How do you get the kids to eat healthy foods? The answer isn't rewarding them with unhealthy ones.
The United States Department of Agriculture recommended a daily vegetable intake of one to two cups for younger children, while teenagers should be eating closer to three cups. With picky young eaters, it can be hard to ensure they're getting their full recommended serving of vegetables, much less trying an array of other healthy foods. Sometimes the bigger challenge can be getting them to enjoy healthy foods once they're at least open to trying them.
Follow these tips to start encouraging your kids to eat healthy foods:
Be a good influence
Children's eating habits are nearly always connected to their parents. If you tend to eat a weird times or keep junk food in the house, your kids will grow up thinking those eating habits are normal. However, if you serve vegetables with every dinner, they'll expect to eat them every day. Have conversations with them about the importance of healthy foods in terms they'll understand, such as how they help them grow up with strong muscles. They're going to follow your example, so be the role model they need to understand healthy eating behaviors.
Let them be little chefs
Kids are more likely to eat foods they help prepare. Take them to the farmers market or grocery store and let them help you pick out fruits, vegetables and healthy snacks to eat during the week. When it's time to cook, give them jobs - appropriate to their age of course. The younger ones can wash the vegetables and set the table, while older kids can help chop the ingredients. You can even start a family herb or vegetable garden or plant fruit trees so the kids can get excited about growing the ingredients you'll use in cooking. Once they're involved in all of these steps, they'll be more enthusiastic when it's time to eat. Plus, they won't be thrown off by any new flavors if they saw the ingredients at the store or while helping you cook.
Don't force them to finish
Ask them to try a bite before rejecting healthy foods, but don't force them to finish the whole plate. Doing so will give them a negative perception of the food, and they'll associate those particular items with the bad experience. If they don't like it the first time, don't give up entirely. It often takes kids a few times to start enjoying a food, so try serving it to them again a few weeks later. According to registered dietitian Julie Burns from Parents magazine, "a little hero worship can work wonders too." She told her son that Michael Jordan eats peas and he is now eager to finish a whole serving.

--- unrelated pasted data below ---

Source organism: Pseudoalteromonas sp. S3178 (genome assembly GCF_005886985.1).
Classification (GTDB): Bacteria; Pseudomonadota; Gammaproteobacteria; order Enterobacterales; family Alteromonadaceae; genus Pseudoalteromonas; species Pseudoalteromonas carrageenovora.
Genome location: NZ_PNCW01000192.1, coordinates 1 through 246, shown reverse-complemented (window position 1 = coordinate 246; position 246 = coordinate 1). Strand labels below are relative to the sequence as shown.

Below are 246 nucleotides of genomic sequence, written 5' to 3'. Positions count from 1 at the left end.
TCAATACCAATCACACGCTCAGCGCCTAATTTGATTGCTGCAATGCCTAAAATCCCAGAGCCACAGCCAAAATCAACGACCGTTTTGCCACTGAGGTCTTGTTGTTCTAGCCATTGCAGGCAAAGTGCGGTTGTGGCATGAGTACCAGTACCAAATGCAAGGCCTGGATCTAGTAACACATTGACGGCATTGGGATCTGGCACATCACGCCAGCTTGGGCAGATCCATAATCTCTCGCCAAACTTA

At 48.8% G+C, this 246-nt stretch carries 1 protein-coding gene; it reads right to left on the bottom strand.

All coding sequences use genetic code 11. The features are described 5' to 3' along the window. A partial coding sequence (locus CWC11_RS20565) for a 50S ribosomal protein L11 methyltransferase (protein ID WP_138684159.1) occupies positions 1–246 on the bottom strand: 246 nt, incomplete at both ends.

Make it colorful
If you're serving a bland, dreary-looking meal, you can't exactly expect the kids to be excited about eating it. Instead, load their plates with lots of fun, vibrant foods. Consider strips of red, yellow and orange peppers, broccoli florets and carrots dipped in hummus for a snack or green beans and salmon for dinner. Keep in mind that kids usually prefer their food separate, especially when they're getting to know new flavors. Try to serve separate vegetable dishes rather than mixed casseroles, and have fun arranging the food into patterns on the plate. Fun faces will always bring a smile to theirs!
Get creative with the veggies
If you have notoriously picky eaters on your hands, you may be struggling for additional tactics to increase their vegetable intake. Cooking Light put together a list of foods to secretly introduce veggies into their diet, including ketchup, chips and pasta made with real vegetables, as well as riced options for a new texture. Plus, these tips from EatingWell magazine will give you inspiration for adding veggies to your favorite family meals, such as peas in mac and cheese or veggies on pizza. You can even appeal to their sweet tooth with baked goods made with vegetables. These dessert recipes from Greatist all call for veggies, but you wouldn't know it by tasting them.
Good luck! Your little ones will be happily devouring healthy meals in no time.